The Virgin Care group has landed a major £700 million NHS contract, which will enable them to coordinate over 200 healthcare services in Bath and North East Somerset.
According to NHS Bath and North East Somerset CCG, the deal will enable healthcare coordination to be strengthened in the region.
The CCTV had received numerous complaints from people who believe that the existing healthcare system is confusing to navigate.
Having agreed the deal, Virgin Care has announced that the contract will run for seven years, with the option to extend it for a further three-year period.
The CCG and the local council stated that this is in line with their current spending on community services.
This huge deal has resulted from a two-year engagement and consultation program, during which local staff and residents were enlisted to provide their views.
Dr Ian Orpen, clinical chair of the CCG, indeed indicated that this deal had been instigated based on the opinions of the local community.
“We have listened carefully to what local people had to say and we have a very good understanding of the improvements they would like to see. Virgin Care’s proposal means that services can be better co-ordinated and people will be supported to access all the services that can help them improve their health and wellbeing.”
Fifty community champions and subject matter experts were recruited in order to identify the priorities for healthcare in the region, and this group was also tasked with evaluating Virgin and its contender, Sirona Care & Health.
Cllr Vic Pritchard, cabinet member for adult social care and health at the Bath & North East Somerset Council, believes that the process which led to the involvement of the Virgin Care in the meeting had been transparent and cohesive.
Prichard is optimistic about the positive influence that Virgin Care can have on healthcare in the region.
“People told us they want more care delivered closer to home so services will be organised around GP practices providing access to a wider range of health and care professionals in people’s communities. They also asked us to join up services and information so that it’s easier for different professionals to work together to coordinate care. Virgin Care will enable this to happen by bringing people’s health and care records into one secure place.”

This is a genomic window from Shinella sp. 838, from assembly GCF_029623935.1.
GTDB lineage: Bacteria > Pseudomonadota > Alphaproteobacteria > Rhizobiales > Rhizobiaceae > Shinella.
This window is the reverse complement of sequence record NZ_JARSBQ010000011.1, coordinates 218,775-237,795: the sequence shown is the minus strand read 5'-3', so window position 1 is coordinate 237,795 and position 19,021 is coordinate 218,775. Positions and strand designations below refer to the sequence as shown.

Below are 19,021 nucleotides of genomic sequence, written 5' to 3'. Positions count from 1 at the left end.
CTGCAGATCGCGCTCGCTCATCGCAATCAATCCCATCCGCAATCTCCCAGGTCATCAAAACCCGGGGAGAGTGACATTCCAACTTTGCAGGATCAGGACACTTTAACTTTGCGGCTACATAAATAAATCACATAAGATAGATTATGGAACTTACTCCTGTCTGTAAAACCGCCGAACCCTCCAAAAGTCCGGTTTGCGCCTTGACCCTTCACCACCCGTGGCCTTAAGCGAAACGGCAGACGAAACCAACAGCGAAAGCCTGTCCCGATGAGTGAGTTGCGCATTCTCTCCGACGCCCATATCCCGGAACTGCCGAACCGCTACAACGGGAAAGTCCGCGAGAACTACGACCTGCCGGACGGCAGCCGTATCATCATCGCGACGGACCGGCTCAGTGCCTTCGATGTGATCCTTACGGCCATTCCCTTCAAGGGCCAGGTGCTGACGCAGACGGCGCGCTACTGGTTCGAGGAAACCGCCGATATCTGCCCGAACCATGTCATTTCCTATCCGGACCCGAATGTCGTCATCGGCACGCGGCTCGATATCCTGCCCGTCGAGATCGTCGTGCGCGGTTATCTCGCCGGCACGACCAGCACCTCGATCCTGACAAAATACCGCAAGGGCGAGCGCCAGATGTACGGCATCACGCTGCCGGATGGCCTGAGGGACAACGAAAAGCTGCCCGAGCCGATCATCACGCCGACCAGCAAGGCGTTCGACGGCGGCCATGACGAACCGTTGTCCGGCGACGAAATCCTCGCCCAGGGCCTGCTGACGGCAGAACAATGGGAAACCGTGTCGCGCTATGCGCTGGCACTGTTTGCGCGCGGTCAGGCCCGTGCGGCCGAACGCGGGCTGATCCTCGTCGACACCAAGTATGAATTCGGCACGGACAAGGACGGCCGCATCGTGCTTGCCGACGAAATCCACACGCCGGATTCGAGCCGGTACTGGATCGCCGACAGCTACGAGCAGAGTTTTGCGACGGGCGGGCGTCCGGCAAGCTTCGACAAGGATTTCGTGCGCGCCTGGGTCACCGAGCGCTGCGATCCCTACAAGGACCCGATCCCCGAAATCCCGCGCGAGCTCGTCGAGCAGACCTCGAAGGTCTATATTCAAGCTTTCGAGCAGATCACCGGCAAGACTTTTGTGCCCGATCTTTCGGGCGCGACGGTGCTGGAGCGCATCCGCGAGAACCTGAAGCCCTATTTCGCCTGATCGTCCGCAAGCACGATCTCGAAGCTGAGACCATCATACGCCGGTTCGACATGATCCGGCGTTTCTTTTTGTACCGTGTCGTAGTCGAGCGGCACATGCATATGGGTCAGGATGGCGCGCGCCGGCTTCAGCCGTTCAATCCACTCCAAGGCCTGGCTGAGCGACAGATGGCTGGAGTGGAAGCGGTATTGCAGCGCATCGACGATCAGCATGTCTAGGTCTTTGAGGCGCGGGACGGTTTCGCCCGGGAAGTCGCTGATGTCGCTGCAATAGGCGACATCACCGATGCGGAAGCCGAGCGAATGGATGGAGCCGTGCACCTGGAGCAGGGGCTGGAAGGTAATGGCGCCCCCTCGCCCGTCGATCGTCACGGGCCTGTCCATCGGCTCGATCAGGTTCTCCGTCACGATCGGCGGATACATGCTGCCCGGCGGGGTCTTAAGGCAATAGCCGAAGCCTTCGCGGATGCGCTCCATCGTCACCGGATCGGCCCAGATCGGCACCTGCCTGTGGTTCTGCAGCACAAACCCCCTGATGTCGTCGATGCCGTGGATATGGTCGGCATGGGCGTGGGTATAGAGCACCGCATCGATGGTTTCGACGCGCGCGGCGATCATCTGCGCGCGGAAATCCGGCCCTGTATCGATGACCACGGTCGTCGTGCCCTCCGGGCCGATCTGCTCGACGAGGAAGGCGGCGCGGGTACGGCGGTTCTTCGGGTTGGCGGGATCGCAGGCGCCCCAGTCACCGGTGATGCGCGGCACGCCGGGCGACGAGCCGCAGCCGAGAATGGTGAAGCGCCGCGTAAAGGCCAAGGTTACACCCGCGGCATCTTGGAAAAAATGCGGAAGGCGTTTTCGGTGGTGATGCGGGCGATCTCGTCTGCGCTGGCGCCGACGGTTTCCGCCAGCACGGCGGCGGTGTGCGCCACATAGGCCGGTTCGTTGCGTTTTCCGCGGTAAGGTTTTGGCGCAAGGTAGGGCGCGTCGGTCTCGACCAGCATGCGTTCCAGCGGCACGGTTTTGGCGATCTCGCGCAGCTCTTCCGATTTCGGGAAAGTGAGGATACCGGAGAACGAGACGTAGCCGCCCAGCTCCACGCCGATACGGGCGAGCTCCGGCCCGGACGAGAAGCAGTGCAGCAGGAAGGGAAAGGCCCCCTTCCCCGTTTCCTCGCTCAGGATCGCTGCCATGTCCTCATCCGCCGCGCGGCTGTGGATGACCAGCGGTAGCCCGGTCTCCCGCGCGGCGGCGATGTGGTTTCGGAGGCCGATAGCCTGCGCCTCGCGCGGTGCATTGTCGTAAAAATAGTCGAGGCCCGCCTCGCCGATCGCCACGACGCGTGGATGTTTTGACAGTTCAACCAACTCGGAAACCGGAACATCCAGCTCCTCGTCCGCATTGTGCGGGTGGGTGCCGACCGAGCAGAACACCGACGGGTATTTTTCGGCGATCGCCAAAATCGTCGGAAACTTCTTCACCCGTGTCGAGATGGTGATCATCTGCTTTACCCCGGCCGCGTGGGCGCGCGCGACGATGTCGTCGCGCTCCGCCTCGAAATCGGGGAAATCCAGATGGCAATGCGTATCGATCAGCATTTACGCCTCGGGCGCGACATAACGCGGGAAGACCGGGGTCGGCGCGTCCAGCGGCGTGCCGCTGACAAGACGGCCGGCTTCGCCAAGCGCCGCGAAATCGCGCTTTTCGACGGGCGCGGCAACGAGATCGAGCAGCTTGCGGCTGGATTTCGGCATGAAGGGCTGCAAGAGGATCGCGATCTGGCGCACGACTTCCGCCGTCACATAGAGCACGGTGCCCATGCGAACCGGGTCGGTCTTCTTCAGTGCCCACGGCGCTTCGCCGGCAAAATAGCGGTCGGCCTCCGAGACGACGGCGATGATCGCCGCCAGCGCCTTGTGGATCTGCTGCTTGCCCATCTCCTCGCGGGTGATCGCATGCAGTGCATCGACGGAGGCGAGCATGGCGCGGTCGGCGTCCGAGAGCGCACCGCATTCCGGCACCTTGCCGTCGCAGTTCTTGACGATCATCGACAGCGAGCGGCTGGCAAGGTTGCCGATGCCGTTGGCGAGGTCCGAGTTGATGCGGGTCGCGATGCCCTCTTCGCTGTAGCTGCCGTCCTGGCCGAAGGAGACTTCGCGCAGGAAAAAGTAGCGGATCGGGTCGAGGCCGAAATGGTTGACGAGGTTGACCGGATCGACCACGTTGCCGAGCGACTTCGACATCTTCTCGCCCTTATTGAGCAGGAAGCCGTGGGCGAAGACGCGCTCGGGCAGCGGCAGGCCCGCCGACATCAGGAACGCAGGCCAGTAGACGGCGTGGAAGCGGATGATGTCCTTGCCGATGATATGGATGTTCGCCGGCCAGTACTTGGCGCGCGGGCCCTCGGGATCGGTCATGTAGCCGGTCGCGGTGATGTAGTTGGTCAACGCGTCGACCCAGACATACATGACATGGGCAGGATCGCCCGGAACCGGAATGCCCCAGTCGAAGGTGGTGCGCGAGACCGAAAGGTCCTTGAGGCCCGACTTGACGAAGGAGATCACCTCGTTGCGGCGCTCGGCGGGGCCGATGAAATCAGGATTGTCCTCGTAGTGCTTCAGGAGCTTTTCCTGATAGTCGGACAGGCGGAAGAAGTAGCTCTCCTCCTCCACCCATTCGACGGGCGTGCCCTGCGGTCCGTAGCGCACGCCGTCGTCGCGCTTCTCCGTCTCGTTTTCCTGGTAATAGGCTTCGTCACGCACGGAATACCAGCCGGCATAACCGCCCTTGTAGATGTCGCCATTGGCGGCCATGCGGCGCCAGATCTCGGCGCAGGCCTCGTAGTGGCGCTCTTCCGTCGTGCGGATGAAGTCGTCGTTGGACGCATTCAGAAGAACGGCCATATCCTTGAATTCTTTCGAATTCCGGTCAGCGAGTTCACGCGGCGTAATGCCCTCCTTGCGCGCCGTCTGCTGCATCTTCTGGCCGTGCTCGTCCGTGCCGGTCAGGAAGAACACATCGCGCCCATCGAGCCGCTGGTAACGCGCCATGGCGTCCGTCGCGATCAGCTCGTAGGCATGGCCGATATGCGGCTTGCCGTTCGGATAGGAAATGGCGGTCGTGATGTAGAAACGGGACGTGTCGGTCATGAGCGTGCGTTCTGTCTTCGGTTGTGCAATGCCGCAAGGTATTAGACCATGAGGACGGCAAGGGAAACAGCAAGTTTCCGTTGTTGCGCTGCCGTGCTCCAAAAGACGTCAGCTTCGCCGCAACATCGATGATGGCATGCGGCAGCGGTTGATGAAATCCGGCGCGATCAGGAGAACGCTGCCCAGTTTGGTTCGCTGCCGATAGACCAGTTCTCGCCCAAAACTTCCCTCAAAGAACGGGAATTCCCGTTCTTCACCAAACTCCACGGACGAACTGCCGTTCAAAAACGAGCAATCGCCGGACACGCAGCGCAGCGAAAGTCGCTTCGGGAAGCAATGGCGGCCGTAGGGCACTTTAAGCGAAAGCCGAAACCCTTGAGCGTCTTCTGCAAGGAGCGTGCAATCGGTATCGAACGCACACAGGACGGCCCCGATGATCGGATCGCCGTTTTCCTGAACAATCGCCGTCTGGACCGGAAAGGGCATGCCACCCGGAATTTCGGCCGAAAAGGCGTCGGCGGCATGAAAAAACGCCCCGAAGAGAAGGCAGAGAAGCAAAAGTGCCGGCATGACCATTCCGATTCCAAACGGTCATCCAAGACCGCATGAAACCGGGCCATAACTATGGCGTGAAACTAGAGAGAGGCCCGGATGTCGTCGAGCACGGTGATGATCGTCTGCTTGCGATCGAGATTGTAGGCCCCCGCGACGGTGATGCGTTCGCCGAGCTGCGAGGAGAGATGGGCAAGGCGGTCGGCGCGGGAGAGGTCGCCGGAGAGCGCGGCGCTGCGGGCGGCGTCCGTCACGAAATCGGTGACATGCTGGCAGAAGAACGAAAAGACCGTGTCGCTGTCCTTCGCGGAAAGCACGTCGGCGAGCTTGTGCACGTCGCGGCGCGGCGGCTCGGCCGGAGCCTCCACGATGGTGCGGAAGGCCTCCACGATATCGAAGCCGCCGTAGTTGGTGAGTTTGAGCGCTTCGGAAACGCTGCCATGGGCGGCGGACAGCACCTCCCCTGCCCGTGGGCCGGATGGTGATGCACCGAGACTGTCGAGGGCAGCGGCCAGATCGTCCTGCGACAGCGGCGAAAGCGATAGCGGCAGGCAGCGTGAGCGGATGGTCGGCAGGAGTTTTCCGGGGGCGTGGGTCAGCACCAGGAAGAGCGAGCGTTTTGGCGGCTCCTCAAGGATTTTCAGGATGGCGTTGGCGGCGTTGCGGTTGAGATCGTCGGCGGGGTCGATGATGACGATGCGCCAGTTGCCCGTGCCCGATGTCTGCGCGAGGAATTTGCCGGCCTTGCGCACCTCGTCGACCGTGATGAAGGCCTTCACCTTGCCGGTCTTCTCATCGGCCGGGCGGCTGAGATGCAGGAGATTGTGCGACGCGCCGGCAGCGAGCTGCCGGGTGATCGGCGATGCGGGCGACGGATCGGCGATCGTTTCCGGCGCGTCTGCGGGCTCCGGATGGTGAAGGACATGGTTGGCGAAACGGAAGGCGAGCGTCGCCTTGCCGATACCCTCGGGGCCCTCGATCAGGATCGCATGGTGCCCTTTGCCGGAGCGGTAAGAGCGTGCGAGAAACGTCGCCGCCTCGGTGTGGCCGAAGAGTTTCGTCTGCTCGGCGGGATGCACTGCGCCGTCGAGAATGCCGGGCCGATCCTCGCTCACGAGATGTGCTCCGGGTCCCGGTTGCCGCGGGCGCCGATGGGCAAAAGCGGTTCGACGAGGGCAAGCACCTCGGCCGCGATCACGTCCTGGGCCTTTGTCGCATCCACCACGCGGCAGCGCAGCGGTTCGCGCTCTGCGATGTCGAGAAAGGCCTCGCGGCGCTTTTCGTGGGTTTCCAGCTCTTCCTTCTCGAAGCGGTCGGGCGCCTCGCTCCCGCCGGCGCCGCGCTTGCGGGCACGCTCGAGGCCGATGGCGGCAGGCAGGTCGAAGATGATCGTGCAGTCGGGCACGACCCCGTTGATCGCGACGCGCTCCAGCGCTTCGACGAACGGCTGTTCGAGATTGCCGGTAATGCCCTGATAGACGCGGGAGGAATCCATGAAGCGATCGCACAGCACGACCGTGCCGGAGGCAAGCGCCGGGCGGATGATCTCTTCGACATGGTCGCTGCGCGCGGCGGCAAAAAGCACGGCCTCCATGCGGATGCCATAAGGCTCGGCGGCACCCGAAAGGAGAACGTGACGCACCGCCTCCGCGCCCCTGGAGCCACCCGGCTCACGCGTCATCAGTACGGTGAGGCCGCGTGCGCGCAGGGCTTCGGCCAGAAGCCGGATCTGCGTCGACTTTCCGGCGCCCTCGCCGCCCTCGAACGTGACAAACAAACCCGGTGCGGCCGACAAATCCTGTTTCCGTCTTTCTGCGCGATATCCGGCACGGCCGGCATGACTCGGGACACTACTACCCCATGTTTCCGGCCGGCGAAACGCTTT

The CCG believes that opting for Virgin Care involvement will make it easier for the organisation to offer a variety of healthcare professionals, able to work together more closely and deliver better outcomes for patients.
It has also been announced that the council and the CCG will also include a clause in the contract which requires any financial surplus made by Virgin to be reinvested into services in the region.
Richard Branson’s Virgin Care company has been awarded a massive £126 million NHS contract.
Virgin Care will take over services at hospitals in Kent, having beaten Kent Community Health NHS Foundation Trust to the lucrative deal.
The terms of the agreement will result in the Branson-led corporation running health services in the Kent-based hospitals over a seven-year period.
Critics of the scheme have suggested that such deals should not be opened up to the private sector companies whatsoever.
At the end of this period, Virgin will have the opportunity to extend the contract for another three years.
The deal follows a tendering process that began in November 2014.
“After a rigorous procurement process, we are awarding Virgin Care the contract to provide adult community health services in there,” Patricia Davies, a spokeswoman for the two selecting bodies NHS Swale and NHS Dartford, Gravesham and Swanley, stated regarding the decision.
Virgin Care has significant experience in the NHS system, and has already acquired 330 contracts for NHS services across Great Britain.
But the National Health Action Party was hugely critical of the decision.
The pressure group, which opposes the stealth privatisation of the NHS, suggested that Virgin was being awarded contracts in such a way that it is not part of the public domain.
A spokesperson from the party commented that Virgin Care operates under the NHS badge, and is not the only private healthcare company to do so.
“There are many other private health companies also operating as ‘the NHS’, behind the name. The change from a publicly provided NHS to a privately provided one is being done piece by piece and the extent of the change is being hidden by keeping the logo.”
The party also suggested that the breaking up of services is not technically nor financially proficient, and is not ultimately in the public interest.
“Breaking up services in this way is not only expensive but causes disruption and removes parts of the NHS from public scrutiny, as private companies have no obligations to answer Freedom of Information requests, as the public sector does. We need transparency and accountability in the NHS.”
Additionally, it is suggested by the National Health Action Party that contracting out services is effectively siphoning money away from NHS frontline services.
“Contracting out services is an expensive business which is just one of the ways in which privatisation takes money away from front line care. It has been estimated that the cost of this market system is at least £4.5bn and may be as much as £10bn. That’s £1 in every £10 that the NHS spends.”
It is clear that the NHS faces massive financial difficulties, with deficits in the region of £30 billion predicted by the end of the decade.
In this context, it is obvious that some form of action needs to be taken, but many critics of government policy would instead like to see funding increased.